A combo of cardio and weight lifting can help you meet your goal

A combo of cardio and weight lifting can help you meet your goal

Do you want to lose weight? Most of us would probably say, “Yes, I’d love to lose weight.” When you embark on that kind of goal, you probably spend a lot of time looking for results on the scale and in how your body looks.

The problem is that the amount of exercise we need to lose weight is often more than we can handle, both physically and mentally. That’s just one reason many of us become yo-yo exercisers.
We start, we do well for a bit, we don’t see results, and we quit.

One way to avoid doing too much too soon and, thus, rendering your workout program completely intolerable, is to try a different approach. Start simple and, for your first 30 days, focus on establishing a solid workout schedule, building strength and endurance and improving your health.

When you focus on the behaviors you need to do to lose weight, rather than the weight loss itself, you take the pressure off. You’re not watching the scale all the time, so it doesn’t matter if it moves or not.

Keep in mind that starting small means the scale may not change from one workout to the next, but your health can change in just five minutes. In fact, just five minutes of outdoor exercise can boost your mood and self-esteem. Just 10 minutes can lower your blood pressure for hours and reduce your risk of a heart attack.

The other upside is that it doesn’t require as much exercise as losing weight, allowing time to ease into exercise, build strength and endurance gradually, and avoid the injury and burnout that can accompany too much exercise.


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So, just how much exercise do you need to be healthy? This four-week program incorporates the Physical Activity Guidelines set by the Centers for Disease Control and Prevention. These guidelines suggest:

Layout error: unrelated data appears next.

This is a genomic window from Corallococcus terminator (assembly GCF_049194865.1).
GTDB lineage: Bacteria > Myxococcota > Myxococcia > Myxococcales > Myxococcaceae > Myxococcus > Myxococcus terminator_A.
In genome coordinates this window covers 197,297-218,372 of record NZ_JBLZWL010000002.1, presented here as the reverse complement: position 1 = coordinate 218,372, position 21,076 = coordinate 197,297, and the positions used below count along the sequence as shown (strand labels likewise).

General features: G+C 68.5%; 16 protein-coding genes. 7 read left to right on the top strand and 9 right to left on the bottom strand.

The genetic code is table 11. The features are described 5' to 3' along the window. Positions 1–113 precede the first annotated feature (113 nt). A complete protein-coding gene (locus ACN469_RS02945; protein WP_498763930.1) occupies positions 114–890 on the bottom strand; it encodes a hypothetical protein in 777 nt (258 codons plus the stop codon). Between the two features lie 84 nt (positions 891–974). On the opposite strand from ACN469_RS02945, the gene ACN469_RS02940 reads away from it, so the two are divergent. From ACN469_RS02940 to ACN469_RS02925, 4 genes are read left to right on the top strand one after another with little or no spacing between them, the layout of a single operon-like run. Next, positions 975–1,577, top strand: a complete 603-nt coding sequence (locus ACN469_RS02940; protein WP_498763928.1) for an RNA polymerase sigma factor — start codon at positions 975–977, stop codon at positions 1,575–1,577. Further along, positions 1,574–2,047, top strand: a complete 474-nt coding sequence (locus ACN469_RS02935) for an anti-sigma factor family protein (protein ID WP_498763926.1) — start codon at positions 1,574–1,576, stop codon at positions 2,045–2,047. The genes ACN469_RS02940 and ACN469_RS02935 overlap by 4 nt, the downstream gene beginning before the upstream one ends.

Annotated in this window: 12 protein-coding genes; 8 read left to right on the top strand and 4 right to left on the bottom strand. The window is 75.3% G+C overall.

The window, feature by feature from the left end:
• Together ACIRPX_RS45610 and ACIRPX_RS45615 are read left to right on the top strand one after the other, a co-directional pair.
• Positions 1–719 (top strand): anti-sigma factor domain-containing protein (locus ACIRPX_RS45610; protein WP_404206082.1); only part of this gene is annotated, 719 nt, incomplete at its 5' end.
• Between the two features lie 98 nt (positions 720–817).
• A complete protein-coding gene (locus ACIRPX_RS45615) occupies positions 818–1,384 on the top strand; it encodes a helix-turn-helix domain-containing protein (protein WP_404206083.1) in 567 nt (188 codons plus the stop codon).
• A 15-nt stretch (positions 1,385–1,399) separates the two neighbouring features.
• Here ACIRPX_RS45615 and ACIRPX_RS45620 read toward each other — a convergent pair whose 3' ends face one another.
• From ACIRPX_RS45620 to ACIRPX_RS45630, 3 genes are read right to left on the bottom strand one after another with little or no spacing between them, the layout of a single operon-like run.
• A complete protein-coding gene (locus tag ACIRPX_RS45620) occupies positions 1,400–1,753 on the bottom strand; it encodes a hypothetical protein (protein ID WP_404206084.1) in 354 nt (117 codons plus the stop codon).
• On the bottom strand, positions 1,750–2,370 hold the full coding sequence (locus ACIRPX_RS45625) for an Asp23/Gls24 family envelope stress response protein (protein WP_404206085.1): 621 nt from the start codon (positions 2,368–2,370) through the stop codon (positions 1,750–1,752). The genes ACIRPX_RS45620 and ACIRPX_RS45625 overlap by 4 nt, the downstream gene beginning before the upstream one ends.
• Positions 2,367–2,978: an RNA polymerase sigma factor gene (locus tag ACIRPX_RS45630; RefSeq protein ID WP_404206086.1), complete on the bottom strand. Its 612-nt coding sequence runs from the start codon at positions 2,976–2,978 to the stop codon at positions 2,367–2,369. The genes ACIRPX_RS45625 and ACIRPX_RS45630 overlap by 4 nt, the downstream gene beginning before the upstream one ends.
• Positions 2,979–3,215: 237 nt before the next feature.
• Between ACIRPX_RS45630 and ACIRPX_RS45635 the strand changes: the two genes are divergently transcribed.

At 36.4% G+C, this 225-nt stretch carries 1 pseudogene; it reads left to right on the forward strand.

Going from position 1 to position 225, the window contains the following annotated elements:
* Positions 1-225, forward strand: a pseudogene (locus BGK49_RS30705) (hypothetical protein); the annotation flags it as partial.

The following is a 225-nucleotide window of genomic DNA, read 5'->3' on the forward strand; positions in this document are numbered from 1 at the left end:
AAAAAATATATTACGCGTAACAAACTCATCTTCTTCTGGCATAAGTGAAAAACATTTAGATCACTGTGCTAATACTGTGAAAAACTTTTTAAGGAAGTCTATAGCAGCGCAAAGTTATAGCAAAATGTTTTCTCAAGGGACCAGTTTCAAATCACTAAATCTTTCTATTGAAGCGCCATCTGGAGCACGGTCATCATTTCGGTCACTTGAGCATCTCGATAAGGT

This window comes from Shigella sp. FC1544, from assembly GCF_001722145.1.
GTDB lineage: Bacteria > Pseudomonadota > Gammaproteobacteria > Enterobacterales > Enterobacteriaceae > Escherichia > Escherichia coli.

• Moderate intensity cardio 30 minutes a day, five days a week
  • Vigorous cardio for 20 minutes, three days a week
  • Eight to 10 strength training exercises, eight to 12 repetitions of each exercise twice a week

4 Weeks to Health

In this program, you’ll get specific workouts and a schedule to follow, with new exercise goals each week. The workouts are simple and straightforward, slowly progressing each week so that you’re ready to move on to more intense programs, taking your workouts to the next level.

An Overview

Week 1 – Your first week starts with these goals: three days of cardio, two days of strength training with one set of each exercise and two days of rest. I’ve given you some cardio workout options as well as strength training workouts, but feel free to substitute your own.
Week 2 – Your goals are the same this week with just one small change. Your Thursday is no longer just resting, it’s active rest. What does that mean? It means doing things to move around more than you normally do. Take short walks, stretch, stand up every hour, go up and down the stairs a few times a day, etc.
Week 3 – This week, your cardio workouts increase in intensity and you have a new goal of adding in some walking on your active rest days. You’ll also do two sets of your strength training exercises, which will help you slowly progress and get stronger.
Week 4 – This week, we make more small changes with a longer cardio workout, an extra walking workout and an optional third set of strength training exercises.

What You Need

  • A cardio machine or a favorite activity you can do for 20-30 minutes
  • A few sets of dumbbells – 5 to 15 pounds is a good range of weights to have. For beginners, start with three sets: light, medium, and heavy weights. For women, that might be 5, 8, or 10 pounds. For men, that might be 8, 10, or 12 to 15 pounds.
  • An exercise ball
  • A mat
  • Five to six days and 20-30 minutes of time on each of those days to complete your workouts

Exercise Tips

  • Don’t be a slave to the workouts or schedule: This is just a sample program, so it won’t work for everyone. If it’s too much, take extra rest days if you feel sore, tired, or your performance suffers. Modify the schedule or workouts to fit your needs.
  • See your doctor if you have any medical conditions, illnesses or injuries.
  • Substitute your own workouts if you have other activities you enjoy.